Women exposed to smoke from landscape fires during pregnancy are more likely to give birth to babies with low or very low birth weights, according to findings published in eLife.
The study is the first to report a link between low birth weight and exposure to fire smoke in low and middle-income countries (LMICs), where 90% of low birth weight infants are born and landscape fires are prevalent.
Landscape fires, such as wildfires, tropical deforestation fires and agricultural biomass burning, play an important role in maintaining terrestrial ecosystems. Yet, landscape fire smoke is triggering a costly and growing global public health problem, causing recurrent episodes of pollution mostly affecting LMICs.
Previous studies have shown that exposure to fire smoke during pregnancy is linked to low birth weight, which itself is a public health problem in LMICs. Reducing the risk of low birth weight is one of the World Health Organization’s global targets for 2025.
“Babies with low birth weights are at higher risk of a range of diseases in later life compared to normal weight newborns,” explains co-first author Jiajianghui Li, a PhD student at the Institute of Reproductive and Child Health, School of Public Health Science Center, Peking University, China. “Several studies have shown the effects of landscape fire smoke on acute lung and heart conditions, but the health impacts of these pollutants on susceptible pregnant women are not well known. We wanted to explore the association between birth weight and exposure to fire source pollution across several countries and over a long time period.”
The researchers conducted a case-control study in 54 LMICs where they matched 108,137 groups of siblings to their mothers. They used surveys conducted by the US Agency for International Development between 2000 and 2014 to find out information about sibling birth weights and other health and demographic factors. They then assessed exposure to landscape fire pollutants using data on fire emissions from the Global Fire Emission Database and a model that converted this data into ground-surface concentrations of particulate matter in different regions.
Their analysis showed that an increase in exposure of one microgram per cubic metre of fire-sourced particulate matter was associated with a 2.17-gram reduction in birth weight. “The effect was even more pronounced when we looked at whether exposure to fire smoke was linked to low or very low birth weight; for every microgram per cubic metre increase in particulate matter exposure, the risks of low and very low birth weight increased by around three and 12 per cent, respectively,” says co-first author Tianjia Guan, an assistant professor at the Department of Health Policy, School of Health Policy and Management, Chinese Academy of Medical Sciences and Peking Union Medical College, China.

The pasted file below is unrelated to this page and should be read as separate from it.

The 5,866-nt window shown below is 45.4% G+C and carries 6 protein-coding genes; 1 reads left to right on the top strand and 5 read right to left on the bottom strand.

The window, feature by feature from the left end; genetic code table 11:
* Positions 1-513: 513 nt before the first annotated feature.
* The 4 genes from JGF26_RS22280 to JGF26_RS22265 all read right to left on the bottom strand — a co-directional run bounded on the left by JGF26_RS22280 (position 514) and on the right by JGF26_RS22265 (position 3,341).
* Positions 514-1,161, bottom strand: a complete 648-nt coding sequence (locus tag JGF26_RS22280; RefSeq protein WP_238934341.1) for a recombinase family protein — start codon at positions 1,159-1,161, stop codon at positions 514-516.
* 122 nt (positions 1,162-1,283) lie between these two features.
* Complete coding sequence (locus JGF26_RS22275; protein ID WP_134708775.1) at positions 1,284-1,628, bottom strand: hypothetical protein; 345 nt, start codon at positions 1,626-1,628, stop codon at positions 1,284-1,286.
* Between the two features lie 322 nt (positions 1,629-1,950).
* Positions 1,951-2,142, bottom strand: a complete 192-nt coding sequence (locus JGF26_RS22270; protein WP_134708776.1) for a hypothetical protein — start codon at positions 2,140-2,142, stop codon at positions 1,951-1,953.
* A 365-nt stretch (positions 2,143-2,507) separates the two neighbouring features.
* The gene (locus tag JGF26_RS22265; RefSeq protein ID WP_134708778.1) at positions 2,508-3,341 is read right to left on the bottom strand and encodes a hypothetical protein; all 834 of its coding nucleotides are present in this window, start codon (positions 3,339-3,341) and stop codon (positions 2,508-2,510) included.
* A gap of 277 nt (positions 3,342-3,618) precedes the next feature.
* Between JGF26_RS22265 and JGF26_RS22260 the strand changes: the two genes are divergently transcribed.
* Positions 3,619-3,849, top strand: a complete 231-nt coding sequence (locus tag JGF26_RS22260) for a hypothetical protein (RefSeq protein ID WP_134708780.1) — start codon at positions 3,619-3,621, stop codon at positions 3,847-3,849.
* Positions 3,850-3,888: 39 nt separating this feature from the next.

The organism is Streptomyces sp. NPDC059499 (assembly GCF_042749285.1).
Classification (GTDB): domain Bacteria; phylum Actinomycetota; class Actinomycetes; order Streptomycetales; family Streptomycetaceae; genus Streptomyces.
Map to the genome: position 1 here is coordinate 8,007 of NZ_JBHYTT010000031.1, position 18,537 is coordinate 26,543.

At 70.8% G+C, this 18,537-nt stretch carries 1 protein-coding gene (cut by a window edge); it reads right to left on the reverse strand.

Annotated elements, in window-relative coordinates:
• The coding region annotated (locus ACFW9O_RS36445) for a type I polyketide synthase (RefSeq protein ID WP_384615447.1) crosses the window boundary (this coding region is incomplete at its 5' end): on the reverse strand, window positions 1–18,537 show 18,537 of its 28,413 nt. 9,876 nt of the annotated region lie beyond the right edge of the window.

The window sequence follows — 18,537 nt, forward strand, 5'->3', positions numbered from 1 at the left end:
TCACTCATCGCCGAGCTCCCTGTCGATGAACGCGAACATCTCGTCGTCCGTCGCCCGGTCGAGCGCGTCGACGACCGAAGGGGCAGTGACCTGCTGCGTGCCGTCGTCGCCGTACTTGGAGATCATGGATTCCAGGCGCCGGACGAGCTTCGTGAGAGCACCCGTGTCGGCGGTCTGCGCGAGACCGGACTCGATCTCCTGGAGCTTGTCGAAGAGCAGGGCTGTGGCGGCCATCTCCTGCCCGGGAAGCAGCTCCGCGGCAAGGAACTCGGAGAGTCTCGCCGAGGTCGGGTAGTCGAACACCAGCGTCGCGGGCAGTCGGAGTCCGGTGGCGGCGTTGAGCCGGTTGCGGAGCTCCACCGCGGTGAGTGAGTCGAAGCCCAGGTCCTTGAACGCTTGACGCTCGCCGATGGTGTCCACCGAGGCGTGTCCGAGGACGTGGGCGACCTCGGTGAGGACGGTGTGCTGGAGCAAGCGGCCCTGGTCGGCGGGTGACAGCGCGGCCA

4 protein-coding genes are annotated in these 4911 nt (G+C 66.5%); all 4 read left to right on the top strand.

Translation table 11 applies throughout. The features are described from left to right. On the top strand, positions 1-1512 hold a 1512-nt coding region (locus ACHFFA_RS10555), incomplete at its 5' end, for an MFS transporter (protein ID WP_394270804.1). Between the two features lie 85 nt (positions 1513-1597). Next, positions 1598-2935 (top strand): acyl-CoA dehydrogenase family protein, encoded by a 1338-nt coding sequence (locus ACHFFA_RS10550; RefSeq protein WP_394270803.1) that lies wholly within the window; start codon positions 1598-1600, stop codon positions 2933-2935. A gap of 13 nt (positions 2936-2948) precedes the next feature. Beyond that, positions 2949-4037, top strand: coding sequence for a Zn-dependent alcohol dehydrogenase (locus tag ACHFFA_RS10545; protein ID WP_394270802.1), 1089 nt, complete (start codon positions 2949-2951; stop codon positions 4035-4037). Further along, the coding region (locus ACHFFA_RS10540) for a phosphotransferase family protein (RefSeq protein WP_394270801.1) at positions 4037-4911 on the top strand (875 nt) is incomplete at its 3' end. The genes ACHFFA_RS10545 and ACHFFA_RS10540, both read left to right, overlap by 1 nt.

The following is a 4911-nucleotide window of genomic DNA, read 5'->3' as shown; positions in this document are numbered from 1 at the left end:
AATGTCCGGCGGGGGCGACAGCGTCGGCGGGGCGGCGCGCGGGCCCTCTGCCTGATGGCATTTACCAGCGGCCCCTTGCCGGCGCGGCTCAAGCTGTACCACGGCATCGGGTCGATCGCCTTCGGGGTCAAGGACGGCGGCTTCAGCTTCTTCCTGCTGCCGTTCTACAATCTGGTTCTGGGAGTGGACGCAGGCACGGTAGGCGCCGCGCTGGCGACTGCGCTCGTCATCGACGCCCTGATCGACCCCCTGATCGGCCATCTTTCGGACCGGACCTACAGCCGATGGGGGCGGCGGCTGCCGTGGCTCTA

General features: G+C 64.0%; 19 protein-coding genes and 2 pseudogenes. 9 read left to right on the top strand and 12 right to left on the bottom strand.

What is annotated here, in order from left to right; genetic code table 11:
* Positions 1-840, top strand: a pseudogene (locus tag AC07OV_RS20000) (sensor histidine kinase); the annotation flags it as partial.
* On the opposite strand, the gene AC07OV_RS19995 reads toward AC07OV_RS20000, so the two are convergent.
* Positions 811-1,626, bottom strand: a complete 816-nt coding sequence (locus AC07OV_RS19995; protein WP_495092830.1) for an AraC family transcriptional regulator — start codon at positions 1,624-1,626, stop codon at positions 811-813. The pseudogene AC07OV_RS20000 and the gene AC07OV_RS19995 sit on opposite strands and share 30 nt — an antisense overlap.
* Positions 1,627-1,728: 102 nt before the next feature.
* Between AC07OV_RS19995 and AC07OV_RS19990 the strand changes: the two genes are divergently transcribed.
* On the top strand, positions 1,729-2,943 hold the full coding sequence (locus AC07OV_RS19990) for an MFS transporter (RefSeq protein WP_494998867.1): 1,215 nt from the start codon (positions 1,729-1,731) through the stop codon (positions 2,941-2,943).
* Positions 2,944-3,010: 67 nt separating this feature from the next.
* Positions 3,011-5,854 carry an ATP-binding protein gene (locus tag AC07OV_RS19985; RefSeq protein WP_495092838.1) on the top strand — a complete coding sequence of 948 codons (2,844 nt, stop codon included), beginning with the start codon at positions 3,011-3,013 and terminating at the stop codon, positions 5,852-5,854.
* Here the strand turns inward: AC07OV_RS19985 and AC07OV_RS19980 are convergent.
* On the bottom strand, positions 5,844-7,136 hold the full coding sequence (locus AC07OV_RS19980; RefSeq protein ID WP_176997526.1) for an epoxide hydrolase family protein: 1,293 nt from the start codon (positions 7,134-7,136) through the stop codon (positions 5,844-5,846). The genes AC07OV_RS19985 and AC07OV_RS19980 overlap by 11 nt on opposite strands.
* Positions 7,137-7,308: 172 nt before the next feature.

The researchers found that very low birth weight was most strongly linked to the pollution. To find out why, they developed a model that looked at the average birth weight of infants within single families. Newborns in families that had lower birth weights on average were more susceptible to the risks of fire smoke pollution than those who had moderate baseline birthweights. “This suggests that other factors affecting maternal and foetal health, such as nutrition or maternal employment status, might make mothers and their developing infants even more susceptible to the risks of pollution,” says co-first author Qian Guo, a PhD student at the School of Energy and Environmental Engineering, University of Science and Technology, China.
“Our global, sibling-matched study has identified a link between exposure in pregnancy to landscape fire pollution and reduced birth weight in low and middle-income countries,” concludes senior author Tao Xue, Assistant Professor at the Institute of Reproductive and Child Health, School of Public Health Science Center, Peking University. “Newborns from families where lower birth weights were more common were the most susceptible. It is essential to develop steps that reduce the frequency of landscape fires, for example through climate change mitigations, to protect maternal and infant health in these vulnerable populations.”
eLife is a non-profit organisation created by funders and led by researchers. Our mission is to accelerate discovery by operating a platform for research communication that encourages and recognises the most responsible behaviours. We aim to publish work of the highest standards and importance in all areas of biology and medicine, including Epidemiology and Global Health, while exploring creative new ways to improve how research is assessed and published. eLife receives financial support and strategic guidance from the Howard Hughes Medical Institute, the Knut and Alice Wallenberg Foundation, the Max Planck Society and Wellcome. Learn more at https://elifesciences.org/about.
To read the latest Epidemiology and Global Health research published in eLife, visit https://elifesciences.org/subjects/epidemiology-global-health.